It is profitable for American aluminiun giant Alcoa to build a factory in Iceland and to ship the produce around the world from there, since Iceland offers hydroelectric power, which the smelter needs plenty of, at a very competitive price. A renewable source of energy is an advantage, as pollution controls are becoming more stringent around the world.
The most intense debate has been raised over the damming of the highland rivers. The highlands of Iceland are among Europe's largest areas of untouched nature. "The area is valuable already in itself," says Arni Finnsson, head of the Icelandic Nature Conservation Association.
The paths of rivers will change, valleys will be flooded by artificial lakes, the landscape will be altered and a vast network of tunnels will be dug in the ground. According to Arni Finnsson's calculations, the project will directly impact an area of 1,000 square kilometres, and will indirectly affect in a much wider area.
Geese nest and wild reindeer graze in the vicinity of the dam. The biggest fears Arni Finnsson has are of erosion and the fate of the delicate flora.
Mud will gather in the artificial lakes, and when the water is low, the dust from the mud may cover nearby vegetation as it is blown about by the wind. The fine dust from the glacial rivers may in turn be blown all the way into settled areas. The wind in the highlands is known to be fierce.
Solutions to the erosion issue, such as fencing off the lake or watering the shores during droughts, are being examined. Dust storms rise from the banks of natural rivers as well, says project information officer Sigurdur Arnalds.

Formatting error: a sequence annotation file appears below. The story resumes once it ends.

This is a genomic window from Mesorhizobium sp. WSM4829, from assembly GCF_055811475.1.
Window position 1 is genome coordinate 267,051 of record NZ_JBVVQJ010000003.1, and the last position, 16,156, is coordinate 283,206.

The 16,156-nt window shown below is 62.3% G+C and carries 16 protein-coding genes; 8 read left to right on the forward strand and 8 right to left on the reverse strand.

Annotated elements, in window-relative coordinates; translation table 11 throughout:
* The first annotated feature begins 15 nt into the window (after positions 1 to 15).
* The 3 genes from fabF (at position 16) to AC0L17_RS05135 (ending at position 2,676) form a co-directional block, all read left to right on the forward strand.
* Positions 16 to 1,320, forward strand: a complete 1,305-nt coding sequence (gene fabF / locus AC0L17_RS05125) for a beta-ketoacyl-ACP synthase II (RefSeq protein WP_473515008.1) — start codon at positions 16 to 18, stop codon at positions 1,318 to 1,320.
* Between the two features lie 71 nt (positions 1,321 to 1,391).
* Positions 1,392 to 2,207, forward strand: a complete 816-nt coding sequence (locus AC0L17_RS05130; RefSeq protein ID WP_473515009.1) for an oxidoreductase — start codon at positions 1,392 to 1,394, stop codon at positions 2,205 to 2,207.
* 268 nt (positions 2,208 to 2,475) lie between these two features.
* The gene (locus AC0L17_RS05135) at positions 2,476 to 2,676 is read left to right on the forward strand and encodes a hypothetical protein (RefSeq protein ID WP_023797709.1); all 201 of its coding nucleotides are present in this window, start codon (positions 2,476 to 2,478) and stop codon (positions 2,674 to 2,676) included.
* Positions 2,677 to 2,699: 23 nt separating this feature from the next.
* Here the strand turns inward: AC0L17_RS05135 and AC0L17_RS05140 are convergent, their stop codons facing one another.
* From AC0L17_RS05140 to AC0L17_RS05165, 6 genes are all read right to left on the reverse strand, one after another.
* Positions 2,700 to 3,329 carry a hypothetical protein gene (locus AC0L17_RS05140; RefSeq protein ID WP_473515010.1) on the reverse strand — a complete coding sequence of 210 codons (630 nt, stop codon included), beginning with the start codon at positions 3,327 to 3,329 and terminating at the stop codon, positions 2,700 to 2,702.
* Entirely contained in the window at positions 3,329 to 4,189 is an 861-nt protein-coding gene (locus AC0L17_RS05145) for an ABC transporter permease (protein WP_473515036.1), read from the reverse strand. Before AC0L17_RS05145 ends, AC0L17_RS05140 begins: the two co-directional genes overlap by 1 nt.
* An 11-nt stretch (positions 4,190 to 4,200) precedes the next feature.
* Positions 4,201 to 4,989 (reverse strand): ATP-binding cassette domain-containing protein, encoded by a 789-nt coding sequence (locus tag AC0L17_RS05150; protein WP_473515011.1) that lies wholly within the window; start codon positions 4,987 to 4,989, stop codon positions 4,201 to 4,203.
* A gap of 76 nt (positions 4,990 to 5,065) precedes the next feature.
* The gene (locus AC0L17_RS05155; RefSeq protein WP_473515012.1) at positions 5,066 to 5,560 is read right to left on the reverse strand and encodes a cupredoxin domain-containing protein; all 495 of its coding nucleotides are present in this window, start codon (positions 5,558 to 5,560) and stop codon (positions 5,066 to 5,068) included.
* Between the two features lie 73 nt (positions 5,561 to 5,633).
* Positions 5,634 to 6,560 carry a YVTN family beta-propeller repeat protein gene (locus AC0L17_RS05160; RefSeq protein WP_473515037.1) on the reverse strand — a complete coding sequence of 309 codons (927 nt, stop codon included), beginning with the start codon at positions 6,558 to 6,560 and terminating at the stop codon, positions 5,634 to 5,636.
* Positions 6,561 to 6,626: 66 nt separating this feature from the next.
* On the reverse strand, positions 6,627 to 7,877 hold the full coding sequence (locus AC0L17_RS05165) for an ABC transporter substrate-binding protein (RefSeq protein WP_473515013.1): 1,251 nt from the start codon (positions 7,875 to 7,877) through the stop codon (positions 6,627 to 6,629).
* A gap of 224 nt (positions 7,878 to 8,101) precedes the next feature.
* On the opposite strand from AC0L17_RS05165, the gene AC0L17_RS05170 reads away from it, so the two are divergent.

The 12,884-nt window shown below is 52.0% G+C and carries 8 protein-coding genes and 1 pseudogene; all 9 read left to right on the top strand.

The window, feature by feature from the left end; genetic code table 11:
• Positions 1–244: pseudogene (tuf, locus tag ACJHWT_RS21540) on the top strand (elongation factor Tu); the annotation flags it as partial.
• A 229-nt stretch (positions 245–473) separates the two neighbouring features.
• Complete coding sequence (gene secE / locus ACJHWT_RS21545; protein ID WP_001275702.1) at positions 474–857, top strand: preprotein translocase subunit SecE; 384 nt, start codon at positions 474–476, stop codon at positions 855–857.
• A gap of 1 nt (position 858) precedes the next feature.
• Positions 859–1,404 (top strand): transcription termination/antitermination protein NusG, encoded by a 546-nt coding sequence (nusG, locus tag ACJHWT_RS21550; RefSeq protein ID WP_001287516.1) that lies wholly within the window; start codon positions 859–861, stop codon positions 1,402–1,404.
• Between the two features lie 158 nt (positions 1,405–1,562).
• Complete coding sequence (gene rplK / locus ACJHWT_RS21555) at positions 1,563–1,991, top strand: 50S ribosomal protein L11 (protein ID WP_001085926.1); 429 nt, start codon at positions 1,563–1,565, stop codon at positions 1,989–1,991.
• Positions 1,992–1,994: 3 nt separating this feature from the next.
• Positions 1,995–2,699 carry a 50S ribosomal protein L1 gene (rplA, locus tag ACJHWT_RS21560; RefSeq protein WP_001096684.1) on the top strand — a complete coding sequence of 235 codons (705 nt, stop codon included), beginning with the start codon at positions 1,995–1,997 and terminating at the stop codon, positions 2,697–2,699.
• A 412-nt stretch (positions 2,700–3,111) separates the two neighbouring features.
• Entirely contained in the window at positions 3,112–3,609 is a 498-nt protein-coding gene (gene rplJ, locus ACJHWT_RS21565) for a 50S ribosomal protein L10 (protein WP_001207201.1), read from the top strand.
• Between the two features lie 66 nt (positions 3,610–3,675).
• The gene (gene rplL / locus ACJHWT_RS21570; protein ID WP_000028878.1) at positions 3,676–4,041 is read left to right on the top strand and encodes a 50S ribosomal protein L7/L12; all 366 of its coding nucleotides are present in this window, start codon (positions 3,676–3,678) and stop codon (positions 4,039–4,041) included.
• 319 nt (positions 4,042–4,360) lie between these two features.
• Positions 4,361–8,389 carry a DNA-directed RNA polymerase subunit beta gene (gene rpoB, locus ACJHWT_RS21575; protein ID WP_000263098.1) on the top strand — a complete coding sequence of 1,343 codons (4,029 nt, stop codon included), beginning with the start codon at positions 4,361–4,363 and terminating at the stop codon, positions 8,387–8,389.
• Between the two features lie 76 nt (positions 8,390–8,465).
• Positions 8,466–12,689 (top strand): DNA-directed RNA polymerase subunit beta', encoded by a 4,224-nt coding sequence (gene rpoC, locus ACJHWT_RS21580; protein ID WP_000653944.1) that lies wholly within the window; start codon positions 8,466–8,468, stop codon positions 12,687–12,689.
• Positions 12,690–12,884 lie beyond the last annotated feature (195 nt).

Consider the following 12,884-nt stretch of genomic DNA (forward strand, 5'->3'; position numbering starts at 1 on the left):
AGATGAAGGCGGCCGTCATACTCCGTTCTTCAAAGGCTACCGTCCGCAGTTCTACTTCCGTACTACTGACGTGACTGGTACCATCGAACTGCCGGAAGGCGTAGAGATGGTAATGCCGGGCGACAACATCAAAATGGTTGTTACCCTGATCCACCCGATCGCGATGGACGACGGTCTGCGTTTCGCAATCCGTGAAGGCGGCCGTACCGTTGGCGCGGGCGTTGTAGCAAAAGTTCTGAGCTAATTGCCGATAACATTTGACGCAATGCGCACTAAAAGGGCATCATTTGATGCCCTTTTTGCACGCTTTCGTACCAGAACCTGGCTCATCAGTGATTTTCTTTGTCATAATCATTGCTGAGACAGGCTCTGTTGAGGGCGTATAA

He claims that the dam's effect on the geese and reindeer is only slight. "The number of short-billed geese has grown considerably, and only one percent of their nests will be destroyed. The reindeer population is being controlled by hunting even now. When snow has prevented the reindeer from calving in the area, they have calved elsewhere. The reindeer must get accustomed to heavier traffic, though," Sigurdur Arnalds admits.
On the way back from the dam a herd of about 100 reindeer keeps foraging for food under the snow as cars drive past close by along the road built for the construction of the plant.
"We are not destroying Europe's largest wilderness, we are only slightly reducing its size," says Sigurdur Arnalds. The construction workers are happy to show a map where the dam site is a tiny speck on the edge of the vast wilderness.